# Electronics - Voltage and Current - Discussion

### Discussion :: Voltage and Current - General Questions (Q.No.32)

32.

The charge of one coulomb is equal to:

 [A]. 6.24 x 10−18 electrons [B]. one ampere [C]. one second [D]. 6.24 x 1018 electrons

Explanation:

No answer description available for this question.

 Mr. Mitchell said: (Mar 24, 2011) The coulomb unit is 6. 25x10^18 in the electronics fundamentals fifth edition.

 Pandu said: (Jun 1, 2011) 1e=1.6*10^-19columbs. So , 1q=1/(1.6*10^-19)electrons. So q=6.25*10^18 electrons.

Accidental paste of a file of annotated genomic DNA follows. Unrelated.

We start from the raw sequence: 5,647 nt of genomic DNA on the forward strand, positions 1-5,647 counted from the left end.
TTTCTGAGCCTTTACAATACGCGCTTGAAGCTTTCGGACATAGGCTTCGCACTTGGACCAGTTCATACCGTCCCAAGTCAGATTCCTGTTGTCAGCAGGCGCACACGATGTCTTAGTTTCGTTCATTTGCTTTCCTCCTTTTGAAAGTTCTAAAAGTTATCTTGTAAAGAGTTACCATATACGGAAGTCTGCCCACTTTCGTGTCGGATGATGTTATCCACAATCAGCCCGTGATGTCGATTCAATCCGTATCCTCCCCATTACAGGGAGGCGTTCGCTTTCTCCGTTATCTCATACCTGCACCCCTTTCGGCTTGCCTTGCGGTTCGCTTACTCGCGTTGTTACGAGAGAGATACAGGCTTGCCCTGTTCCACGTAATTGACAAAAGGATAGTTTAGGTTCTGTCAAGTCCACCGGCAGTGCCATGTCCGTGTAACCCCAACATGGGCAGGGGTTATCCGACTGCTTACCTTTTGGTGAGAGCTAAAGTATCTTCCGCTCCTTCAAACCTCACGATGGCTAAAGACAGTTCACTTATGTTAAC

Praveen Thappily said: (Jun 3, 2011) The charge of one electron = 1.6 x 10^-19C Therefore, to make a charge of 1C, we need 1/ 1.6 x 10^-19 = 6.25 6 x 10^18 electrons.

 Shubhangi said: (Mar 6, 2014) Sir, value of one coulumb constant or variable. Please tell right answer.

 Suracece said: (Jan 2, 2015) 1 coulumb = 1.602*10^18 electrons.

 Pavitra said: (Feb 20, 2015) Yes the value of one coulomb is constant. 1 coulomb = 6.25*106^18 electron.

 Joseph Ramki said: (Jul 14, 2015) All atoms electron contains 1.6x10 power -19c charge only? Please clear my doubt!

 Gopala Krishna said: (Dec 29, 2015) No. of electrons = ? Charge (C) = 1 charge in one electron = 1.6*10^-19. So, n = Q/e = 1 C/1.6*10^-19 = 6.25810^18.